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From 1986 to 2019, the United States Teams have brought home: 66 Gold Medals, 48 Silver Medals, 29 Bronze Medals, and 11 Honorable Mentions. — AAPT.ORG
Meet the Team
San Jose, CA
The Harker School
Math, Physics, Violin, CS, Badminton, gaining random knowledge
Math Club, Science Bowl, Programming Club, Orchestra
USAPhO Bronze (2018), USAPhO Gold (2019), PUPC Silver (2018), USA(J)MO (2017-2019), National Mathcounts 2nd Place Team (2018), AIME (2016-2019), USABO semifinalist (2019), HMMT, PUMaC
As a young child, I was always drawn to math, its deceptive simplicity enthralling me. In elementary school, I was always the person who would finish all the math worksheets early and ask for more challenging exercises.
In middle school, I joined the Math Club and started to participate in math competitions, and I realized that I had a knack for it after I made AIME without much in the form of practice in sixth grade.
I was first introduced to physics in seventh grade because the science class mandated by the school taught physics for one semester. I did not think much of Newton’s Laws and other rudimentary concepts, but I put up with it because of the way the formulas could be applied to explain interesting demos such as rollercoasters. The one thing that piqued my interest the most was a simple pendulum, because my teacher explained that physics could explain why the period was relatively constant for small displacements, which was completely counterintuitive with my limited knowledge of physics.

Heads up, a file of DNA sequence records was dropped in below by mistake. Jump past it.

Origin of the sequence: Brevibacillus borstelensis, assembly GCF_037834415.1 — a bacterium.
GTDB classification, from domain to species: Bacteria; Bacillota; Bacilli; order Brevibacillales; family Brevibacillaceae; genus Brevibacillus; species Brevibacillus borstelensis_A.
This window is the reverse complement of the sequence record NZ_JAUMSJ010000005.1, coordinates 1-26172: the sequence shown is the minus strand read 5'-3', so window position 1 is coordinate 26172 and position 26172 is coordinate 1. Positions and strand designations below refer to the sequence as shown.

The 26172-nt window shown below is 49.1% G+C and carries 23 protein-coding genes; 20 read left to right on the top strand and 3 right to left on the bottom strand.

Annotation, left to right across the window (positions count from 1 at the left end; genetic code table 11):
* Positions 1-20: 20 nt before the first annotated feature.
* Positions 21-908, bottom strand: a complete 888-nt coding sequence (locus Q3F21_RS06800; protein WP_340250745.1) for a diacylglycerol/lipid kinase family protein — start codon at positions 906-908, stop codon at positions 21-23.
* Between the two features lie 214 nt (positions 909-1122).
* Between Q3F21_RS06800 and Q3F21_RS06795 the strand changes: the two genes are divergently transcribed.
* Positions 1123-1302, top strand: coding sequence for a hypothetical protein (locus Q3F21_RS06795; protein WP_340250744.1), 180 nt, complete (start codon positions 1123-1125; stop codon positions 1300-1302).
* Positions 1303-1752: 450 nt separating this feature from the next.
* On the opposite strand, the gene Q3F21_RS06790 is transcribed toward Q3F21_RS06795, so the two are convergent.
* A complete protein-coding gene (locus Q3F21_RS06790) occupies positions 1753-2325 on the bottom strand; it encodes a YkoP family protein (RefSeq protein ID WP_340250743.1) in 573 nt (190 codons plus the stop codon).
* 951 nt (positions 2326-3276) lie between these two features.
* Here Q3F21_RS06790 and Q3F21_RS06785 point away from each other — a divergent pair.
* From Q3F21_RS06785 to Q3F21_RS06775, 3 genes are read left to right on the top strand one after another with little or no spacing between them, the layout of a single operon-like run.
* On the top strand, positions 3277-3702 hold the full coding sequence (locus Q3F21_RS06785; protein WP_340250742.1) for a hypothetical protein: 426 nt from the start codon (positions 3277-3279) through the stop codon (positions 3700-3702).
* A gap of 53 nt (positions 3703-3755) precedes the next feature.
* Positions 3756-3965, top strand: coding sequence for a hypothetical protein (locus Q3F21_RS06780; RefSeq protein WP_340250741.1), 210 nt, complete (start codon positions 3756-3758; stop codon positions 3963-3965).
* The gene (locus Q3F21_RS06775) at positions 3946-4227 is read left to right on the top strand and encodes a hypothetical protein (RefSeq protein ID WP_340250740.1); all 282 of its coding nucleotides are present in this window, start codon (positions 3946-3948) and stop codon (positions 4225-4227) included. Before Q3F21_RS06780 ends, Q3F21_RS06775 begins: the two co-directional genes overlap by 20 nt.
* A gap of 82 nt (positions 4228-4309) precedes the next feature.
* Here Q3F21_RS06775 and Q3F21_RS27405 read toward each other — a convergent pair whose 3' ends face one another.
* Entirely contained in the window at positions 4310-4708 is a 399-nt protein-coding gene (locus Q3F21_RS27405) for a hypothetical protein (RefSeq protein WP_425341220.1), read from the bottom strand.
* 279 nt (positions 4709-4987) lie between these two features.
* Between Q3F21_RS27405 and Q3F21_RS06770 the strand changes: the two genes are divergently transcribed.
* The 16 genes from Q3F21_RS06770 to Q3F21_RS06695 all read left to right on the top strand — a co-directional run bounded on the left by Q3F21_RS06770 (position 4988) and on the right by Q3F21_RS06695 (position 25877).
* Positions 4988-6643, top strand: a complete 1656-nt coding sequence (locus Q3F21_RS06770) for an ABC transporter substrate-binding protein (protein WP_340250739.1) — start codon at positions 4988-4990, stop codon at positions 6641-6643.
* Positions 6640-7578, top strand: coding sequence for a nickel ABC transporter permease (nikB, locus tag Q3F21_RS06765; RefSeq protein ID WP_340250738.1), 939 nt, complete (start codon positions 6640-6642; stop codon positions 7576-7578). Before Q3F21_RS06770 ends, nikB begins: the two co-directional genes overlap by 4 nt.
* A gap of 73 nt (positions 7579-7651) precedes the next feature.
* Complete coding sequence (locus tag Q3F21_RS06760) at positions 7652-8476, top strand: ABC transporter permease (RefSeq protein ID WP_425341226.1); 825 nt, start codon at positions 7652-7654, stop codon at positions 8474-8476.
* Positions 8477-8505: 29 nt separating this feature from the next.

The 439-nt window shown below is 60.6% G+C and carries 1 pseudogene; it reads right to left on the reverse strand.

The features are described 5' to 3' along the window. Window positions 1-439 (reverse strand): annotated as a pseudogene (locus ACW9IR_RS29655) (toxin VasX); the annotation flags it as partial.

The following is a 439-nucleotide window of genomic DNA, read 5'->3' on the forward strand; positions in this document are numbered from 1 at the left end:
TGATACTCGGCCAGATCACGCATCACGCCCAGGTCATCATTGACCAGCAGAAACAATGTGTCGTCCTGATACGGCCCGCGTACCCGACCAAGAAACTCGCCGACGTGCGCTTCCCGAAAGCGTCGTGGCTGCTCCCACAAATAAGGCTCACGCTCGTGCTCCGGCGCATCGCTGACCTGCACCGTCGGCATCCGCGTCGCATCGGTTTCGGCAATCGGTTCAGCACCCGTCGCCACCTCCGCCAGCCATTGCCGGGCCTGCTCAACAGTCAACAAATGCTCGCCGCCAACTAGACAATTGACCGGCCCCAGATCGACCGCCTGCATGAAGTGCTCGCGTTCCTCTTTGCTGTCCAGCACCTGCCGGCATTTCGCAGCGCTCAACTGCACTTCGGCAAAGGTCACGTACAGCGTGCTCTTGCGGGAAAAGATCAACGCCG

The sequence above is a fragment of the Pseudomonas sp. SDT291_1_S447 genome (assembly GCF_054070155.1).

At the behest of my friends and math teacher, I joined my middle school’s Science Bowl team on a whim. At first, the weekly studying requirements seemed like a heavy burden on my shoulders, but slowly, as I skimmed through physics textbooks, I recognized the true beauty of physics. I studied hard after I learned this, and I was able to reach our school’s Science Bowl team, but we were knocked out early in the elimination rounds of the regional competition. I vowed to study more physics, not only so that we could win regionals next year, but also because the ability of physics to succinctly and deterministically explain natural phenomena captivated me.
Anyone who has truly studied physics would know that that view is extremely superficial, but it served as motivation for me to learn more. Going into eighth grade, I signed up for an elementary physics class where I was exposed to more in depth explanations of how almost everything in mechanics could be derived from the most rudimentary principles. Then, I signed up for an AP Physics C class after learning calculus, which exposed me to how calculus could provide methods to solve more complicated models. At the motivation of my teacher, I signed up for the F=ma and qualified for the USAPhO, but only received a bronze medal.
That motivated me to study more physics. This year, I learned thermodynamics and modern physics, which exposed me to the fact that the beauty of physics was in its ability to succinctly model and approximate the real world. Armed with this knowledge, I reached where I am today.
I am extremely honored to be invited to participate in the 2019 US Physics Team, and I hope I am able to expand my knowledge of physics. I would like to thank my 7th grade physics teacher, Mrs. Swaminathan, for introducing me to the beauty of physics; Ms. Kadam and the Science Bowl coaches, for sparking my love of physics; Dr. Tang, for helping me expand my knowledge of physics into more difficult concepts; and most importantly, my parents, for always helping me attain my goals. Finally, I would like to thank my high school physics teachers, Dr. Brada and Dr. Nelson for helping me on my path of learning physics.
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